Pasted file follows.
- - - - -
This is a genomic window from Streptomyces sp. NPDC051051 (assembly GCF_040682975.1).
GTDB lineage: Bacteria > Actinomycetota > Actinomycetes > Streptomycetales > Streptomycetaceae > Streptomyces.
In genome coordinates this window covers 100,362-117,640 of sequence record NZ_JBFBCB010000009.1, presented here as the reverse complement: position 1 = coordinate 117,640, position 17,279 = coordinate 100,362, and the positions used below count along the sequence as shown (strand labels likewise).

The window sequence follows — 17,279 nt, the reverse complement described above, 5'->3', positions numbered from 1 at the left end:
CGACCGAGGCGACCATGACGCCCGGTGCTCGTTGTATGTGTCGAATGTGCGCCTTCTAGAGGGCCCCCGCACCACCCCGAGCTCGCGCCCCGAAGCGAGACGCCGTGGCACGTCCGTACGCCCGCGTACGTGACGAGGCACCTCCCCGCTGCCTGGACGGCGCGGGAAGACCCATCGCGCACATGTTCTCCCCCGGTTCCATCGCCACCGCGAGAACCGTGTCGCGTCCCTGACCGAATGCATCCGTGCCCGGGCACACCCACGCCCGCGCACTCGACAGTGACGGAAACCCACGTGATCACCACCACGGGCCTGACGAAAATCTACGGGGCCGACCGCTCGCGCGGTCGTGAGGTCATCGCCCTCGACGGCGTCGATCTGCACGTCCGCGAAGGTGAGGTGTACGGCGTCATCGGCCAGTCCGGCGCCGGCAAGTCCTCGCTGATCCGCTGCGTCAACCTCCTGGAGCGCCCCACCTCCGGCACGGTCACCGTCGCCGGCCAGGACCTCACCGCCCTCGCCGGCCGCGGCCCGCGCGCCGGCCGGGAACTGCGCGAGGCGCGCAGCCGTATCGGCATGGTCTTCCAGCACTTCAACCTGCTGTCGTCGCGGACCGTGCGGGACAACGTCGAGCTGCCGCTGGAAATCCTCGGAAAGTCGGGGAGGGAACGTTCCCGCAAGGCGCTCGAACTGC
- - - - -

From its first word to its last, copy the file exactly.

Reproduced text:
This is a genomic window from Streptomyces sp. NPDC051051 (assembly GCF_040682975.1).
GTDB lineage: Bacteria > Actinomycetota > Actinomycetes > Streptomycetales > Streptomycetaceae > Streptomyces.
In genome coordinates this window covers 100,362-117,640 of sequence record NZ_JBFBCB010000009.1, presented here as the reverse complement: position 1 = coordinate 117,640, position 17,279 = coordinate 100,362, and the positions used below count along the sequence as shown (strand labels likewise).

The window sequence follows — 17,279 nt, the reverse complement described above, 5'->3', positions numbered from 1 at the left end:
CGACCGAGGCGACCATGACGCCCGGTGCTCGTTGTATGTGTCGAATGTGCGCCTTCTAGAGGGCCCCCGCACCACCCCGAGCTCGCGCCCCGAAGCGAGACGCCGTGGCACGTCCGTACGCCCGCGTACGTGACGAGGCACCTCCCCGCTGCCTGGACGGCGCGGGAAGACCCATCGCGCACATGTTCTCCCCCGGTTCCATCGCCACCGCGAGAACCGTGTCGCGTCCCTGACCGAATGCATCCGTGCCCGGGCACACCCACGCCCGCGCACTCGACAGTGACGGAAACCCACGTGATCACCACCACGGGCCTGACGAAAATCTACGGGGCCGACCGCTCGCGCGGTCGTGAGGTCATCGCCCTCGACGGCGTCGATCTGCACGTCCGCGAAGGTGAGGTGTACGGCGTCATCGGCCAGTCCGGCGCCGGCAAGTCCTCGCTGATCCGCTGCGTCAACCTCCTGGAGCGCCCCACCTCCGGCACGGTCACCGTCGCCGGCCAGGACCTCACCGCCCTCGCCGGCCGCGGCCCGCGCGCCGGCCGGGAACTGCGCGAGGCGCGCAGCCGTATCGGCATGGTCTTCCAGCACTTCAACCTGCTGTCGTCGCGGACCGTGCGGGACAACGTCGAGCTGCCGCTGGAAATCCTCGGAAAGTCGGGGAGGGAACGTTCCCGCAAGGCGCTCGAACTGC